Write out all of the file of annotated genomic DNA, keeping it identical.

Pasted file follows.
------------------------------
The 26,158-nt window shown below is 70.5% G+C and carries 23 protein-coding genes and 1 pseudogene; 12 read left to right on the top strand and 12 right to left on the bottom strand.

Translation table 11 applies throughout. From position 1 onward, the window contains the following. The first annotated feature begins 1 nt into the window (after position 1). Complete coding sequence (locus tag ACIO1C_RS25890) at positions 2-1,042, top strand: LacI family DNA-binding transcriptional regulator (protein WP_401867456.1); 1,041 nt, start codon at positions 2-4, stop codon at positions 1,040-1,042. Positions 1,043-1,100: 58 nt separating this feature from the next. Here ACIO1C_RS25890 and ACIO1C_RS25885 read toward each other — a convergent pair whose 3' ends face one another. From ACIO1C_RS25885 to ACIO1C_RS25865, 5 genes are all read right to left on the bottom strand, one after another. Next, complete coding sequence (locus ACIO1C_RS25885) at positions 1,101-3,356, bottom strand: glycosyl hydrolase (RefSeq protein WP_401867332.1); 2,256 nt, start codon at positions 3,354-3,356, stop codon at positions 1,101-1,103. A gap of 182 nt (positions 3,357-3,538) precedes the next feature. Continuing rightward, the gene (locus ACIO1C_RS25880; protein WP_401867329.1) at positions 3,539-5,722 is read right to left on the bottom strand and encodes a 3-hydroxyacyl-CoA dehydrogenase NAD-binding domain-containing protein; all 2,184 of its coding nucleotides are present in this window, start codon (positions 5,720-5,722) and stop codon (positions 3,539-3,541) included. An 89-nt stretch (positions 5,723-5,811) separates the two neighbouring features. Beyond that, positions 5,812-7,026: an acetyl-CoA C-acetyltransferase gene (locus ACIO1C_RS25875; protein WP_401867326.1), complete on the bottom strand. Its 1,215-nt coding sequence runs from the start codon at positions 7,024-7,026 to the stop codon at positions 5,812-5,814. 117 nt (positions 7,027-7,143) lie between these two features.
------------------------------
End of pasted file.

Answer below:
The 26,158-nt window shown below is 70.5% G+C and carries 23 protein-coding genes and 1 pseudogene; 12 read left to right on the top strand and 12 right to left on the bottom strand.

Translation table 11 applies throughout. From position 1 onward, the window contains the following. The first annotated feature begins 1 nt into the window (after position 1). Complete coding sequence (locus tag ACIO1C_RS25890) at positions 2-1,042, top strand: LacI family DNA-binding transcriptional regulator (protein WP_401867456.1); 1,041 nt, start codon at positions 2-4, stop codon at positions 1,040-1,042. Positions 1,043-1,100: 58 nt separating this feature from the next. Here ACIO1C_RS25890 and ACIO1C_RS25885 read toward each other — a convergent pair whose 3' ends face one another. From ACIO1C_RS25885 to ACIO1C_RS25865, 5 genes are all read right to left on the bottom strand, one after another. Next, complete coding sequence (locus ACIO1C_RS25885) at positions 1,101-3,356, bottom strand: glycosyl hydrolase (RefSeq protein WP_401867332.1); 2,256 nt, start codon at positions 3,354-3,356, stop codon at positions 1,101-1,103. A gap of 182 nt (positions 3,357-3,538) precedes the next feature. Continuing rightward, the gene (locus ACIO1C_RS25880; protein WP_401867329.1) at positions 3,539-5,722 is read right to left on the bottom strand and encodes a 3-hydroxyacyl-CoA dehydrogenase NAD-binding domain-containing protein; all 2,184 of its coding nucleotides are present in this window, start codon (positions 5,720-5,722) and stop codon (positions 3,539-3,541) included. An 89-nt stretch (positions 5,723-5,811) separates the two neighbouring features. Beyond that, positions 5,812-7,026: an acetyl-CoA C-acetyltransferase gene (locus ACIO1C_RS25875; protein WP_401867326.1), complete on the bottom strand. Its 1,215-nt coding sequence runs from the start codon at positions 7,024-7,026 to the stop codon at positions 5,812-5,814. 117 nt (positions 7,027-7,143) lie between these two features.